Planning for parenthood
It's recommended you pay off as many debts as you can before your baby arrives. Your monthly spending will go up when you're providing for an extra person. Paying off your overdraft and cutting down on credit card and loan repayments means you have more money to spend on your baby.
Now that you'll be supporting a family, you might want to consider life insurance and critical illness insurance that provides financial assistance in case of unexpected events.
You might be entitled to benefits and financial support, either from the government or your employer.
Any help they can provide will also be important to planning for parenthood.
Once you've focused on your essential spending and checked out the support available to you, the next thing to decide is your working arrangements. Will you have one income or two?
Going from two incomes to just one can be a challenge, but it’s easier if you plan ahead.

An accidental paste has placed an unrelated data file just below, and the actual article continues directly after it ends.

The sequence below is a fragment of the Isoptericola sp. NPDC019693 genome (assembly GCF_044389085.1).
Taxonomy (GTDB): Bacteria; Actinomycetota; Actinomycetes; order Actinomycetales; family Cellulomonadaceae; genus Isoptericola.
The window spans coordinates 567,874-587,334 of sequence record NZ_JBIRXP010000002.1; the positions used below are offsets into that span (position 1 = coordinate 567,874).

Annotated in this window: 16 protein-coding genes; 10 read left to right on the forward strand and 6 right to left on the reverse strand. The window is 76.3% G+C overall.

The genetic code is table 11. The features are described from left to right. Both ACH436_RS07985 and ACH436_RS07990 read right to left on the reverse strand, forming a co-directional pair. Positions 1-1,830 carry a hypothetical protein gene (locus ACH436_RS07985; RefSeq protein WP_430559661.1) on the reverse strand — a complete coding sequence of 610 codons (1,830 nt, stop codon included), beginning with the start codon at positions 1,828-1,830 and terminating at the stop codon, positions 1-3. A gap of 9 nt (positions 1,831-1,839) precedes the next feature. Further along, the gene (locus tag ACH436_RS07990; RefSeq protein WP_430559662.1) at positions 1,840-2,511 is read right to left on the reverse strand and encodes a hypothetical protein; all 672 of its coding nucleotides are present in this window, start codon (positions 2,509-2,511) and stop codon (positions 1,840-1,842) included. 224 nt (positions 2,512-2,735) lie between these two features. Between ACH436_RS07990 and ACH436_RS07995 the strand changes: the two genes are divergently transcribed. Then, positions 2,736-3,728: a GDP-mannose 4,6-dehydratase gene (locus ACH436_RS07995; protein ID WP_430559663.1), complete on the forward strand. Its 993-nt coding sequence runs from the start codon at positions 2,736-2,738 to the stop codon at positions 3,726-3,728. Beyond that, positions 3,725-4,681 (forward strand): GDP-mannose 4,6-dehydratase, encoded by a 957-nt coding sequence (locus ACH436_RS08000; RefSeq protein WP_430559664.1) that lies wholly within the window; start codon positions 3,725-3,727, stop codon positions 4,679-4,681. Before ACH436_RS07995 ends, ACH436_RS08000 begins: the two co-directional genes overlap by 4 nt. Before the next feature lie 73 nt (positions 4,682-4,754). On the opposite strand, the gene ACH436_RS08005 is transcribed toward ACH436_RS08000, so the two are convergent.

- Get a snapshot of your current budget
- Change the income levels to review your new budget
- See what non-essentials you could cut from your expenditure
- Try living on one income for a month to see if it works
- Use the second income to pay off debts or create an emergency fund
You both might want a more flexible working pattern in order to share childcare responsibilities. Talk to your employer about working from home, job sharing or working annualised hours so you can save on childcare and travelling to and from the office.
If you're planning on returning to work after your baby is born, you'll want to think about the different childcare options available.
- Day nurseries – every nursery has different fees but care for toddlers can cost more as children at this age require more attentive care
- Your parents or other relatives – a lot of parents find the cheapest and most flexible option is for one of their relatives to look after their child while they're at work
Ready to create a financial plan for parenthood?
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